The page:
Wednesday, March 06, 2024

The Princess Warrior: Mongolia’s Khutulun

If you like the idea of Hua Mulan, but are put off by the way the Chinese Communist Party has exploited her legend in propaganda, then it is time to embrace Princess Khutulun. The celebrated warrior was far more distinguished, as the great-granddaughter of Genghis Khan and the inspiration for Puccini’s Turandot, and she has the extra, added advantage of being real. In contrast, the legend of Mulan is largely considered to be exactly that—a legend. Khutulun’s father Kaidu wanted to marry her off to shore-up political alliances, but she knows that would be a waste of her talents in S. Baasanjargal & Shuudertseg Baatarsuren’s The Princess Warrior, which releases Friday on VOD and Film Movement Plus.

Despite their illustrious lineage, Kaidu’s enemies launched a sneak attack against the house of Ogedei. They successfully stole the clan’s relic and nearly assassinated Kaidu. Ironically, he was saved by the clumsiness of Abatai, a former Ogedei servant boy who was banished by a capricious high official. Of course, it really wasn’t clumsiness, as he will eventually explain to Khutulun.

Unfortunately, Kaidu’s eldest son is an impetuous idiot, so Khutulun takes it upon herself to chase down the relic, while brother #2 raises an army for the anticipated battle. She sets off chasing the thieves with her trusty band of comrades, who sound like a menagerie: Bear, Hawk, Wolf, and crusty old Eagle. Although the Zoo Crew is initially skeptical, Abatai will join their ranks, when Khutulun understands his true identity.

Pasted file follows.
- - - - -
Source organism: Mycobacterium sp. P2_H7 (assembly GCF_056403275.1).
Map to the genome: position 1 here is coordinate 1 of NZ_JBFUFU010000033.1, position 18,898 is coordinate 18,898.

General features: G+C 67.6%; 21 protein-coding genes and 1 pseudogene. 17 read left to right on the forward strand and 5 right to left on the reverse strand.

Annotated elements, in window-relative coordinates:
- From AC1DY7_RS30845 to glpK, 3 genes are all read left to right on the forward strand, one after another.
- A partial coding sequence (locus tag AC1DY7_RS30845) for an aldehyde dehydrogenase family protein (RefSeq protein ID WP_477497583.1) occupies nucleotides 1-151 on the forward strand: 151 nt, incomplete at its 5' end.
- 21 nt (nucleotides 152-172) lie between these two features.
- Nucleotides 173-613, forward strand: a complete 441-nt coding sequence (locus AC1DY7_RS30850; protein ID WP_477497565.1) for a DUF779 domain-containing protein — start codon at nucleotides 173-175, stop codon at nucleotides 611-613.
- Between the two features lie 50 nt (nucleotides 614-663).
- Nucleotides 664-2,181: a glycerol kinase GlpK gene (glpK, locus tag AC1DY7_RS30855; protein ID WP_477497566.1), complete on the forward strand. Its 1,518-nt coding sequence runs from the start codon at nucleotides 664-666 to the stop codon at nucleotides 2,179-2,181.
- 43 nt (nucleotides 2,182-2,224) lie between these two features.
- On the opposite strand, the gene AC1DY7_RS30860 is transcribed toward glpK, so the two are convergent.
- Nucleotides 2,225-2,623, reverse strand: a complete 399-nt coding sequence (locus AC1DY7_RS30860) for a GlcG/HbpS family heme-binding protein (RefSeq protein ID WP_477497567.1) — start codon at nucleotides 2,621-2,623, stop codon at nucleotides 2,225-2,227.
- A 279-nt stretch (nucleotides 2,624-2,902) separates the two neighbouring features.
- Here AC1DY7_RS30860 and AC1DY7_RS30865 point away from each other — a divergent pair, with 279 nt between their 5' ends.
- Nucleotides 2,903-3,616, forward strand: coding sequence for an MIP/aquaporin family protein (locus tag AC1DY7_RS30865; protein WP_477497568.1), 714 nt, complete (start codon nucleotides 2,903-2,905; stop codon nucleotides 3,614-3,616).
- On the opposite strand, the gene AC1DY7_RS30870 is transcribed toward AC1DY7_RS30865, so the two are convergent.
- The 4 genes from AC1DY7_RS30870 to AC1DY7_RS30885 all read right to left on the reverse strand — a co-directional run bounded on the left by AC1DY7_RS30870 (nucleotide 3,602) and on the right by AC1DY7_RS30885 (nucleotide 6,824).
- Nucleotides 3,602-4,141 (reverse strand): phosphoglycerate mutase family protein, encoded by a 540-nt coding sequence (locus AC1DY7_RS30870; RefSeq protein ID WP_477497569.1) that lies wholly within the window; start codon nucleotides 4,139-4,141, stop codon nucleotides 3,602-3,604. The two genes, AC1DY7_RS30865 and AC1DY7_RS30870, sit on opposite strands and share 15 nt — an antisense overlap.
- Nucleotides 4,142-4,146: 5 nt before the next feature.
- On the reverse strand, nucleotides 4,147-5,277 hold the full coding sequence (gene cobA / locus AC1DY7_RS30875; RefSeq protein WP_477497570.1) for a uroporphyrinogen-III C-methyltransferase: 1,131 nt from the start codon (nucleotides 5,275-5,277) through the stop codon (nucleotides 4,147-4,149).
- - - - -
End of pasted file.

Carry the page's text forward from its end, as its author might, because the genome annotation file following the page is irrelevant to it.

There is a lot of rock-solid hack-and-slash action in
Princess Warrior. Somewhat surprisingly, screenwriters Baatarsuren and Boldkhuyag Damdinsuren play down Khutulun’s super-heroic fierceness, portraying her in very fallible and human terms. Nevertheless, Tsedoo Munkhbat is clearly more comfortable in the action scenes than the romantic melodrama.

The same is true for Badrakh Battogtkh as Abatai, whereas Umraydan Oyunbileg and Tumurtogtokh Davaakhuu look steely and cool as Wolf and Eagle. Unfortunately, Zhulifa, the sorceress advising Kaidu’s enemies, is not fully developed as a villain, but Setgeltuvshin Bayarbat always looks suitably exotic and maybe a bit scary.

Princess Warrior
is not the most epic swordplay historical ever, especially considering it does not even reach the ninety-minute mark. However, the Mongolian steppe setting adds a lot of highly cinematic national flavor. Khutulun is a great action heroine, who should outshine the mostly (if not entirely) fictional Hua Mulan. Recommended as a nice introduction to a stirring symbol of the proud Mongolian nation, The Princess Warrior releases Friday (3/8) on VOD and Film Movement Plus.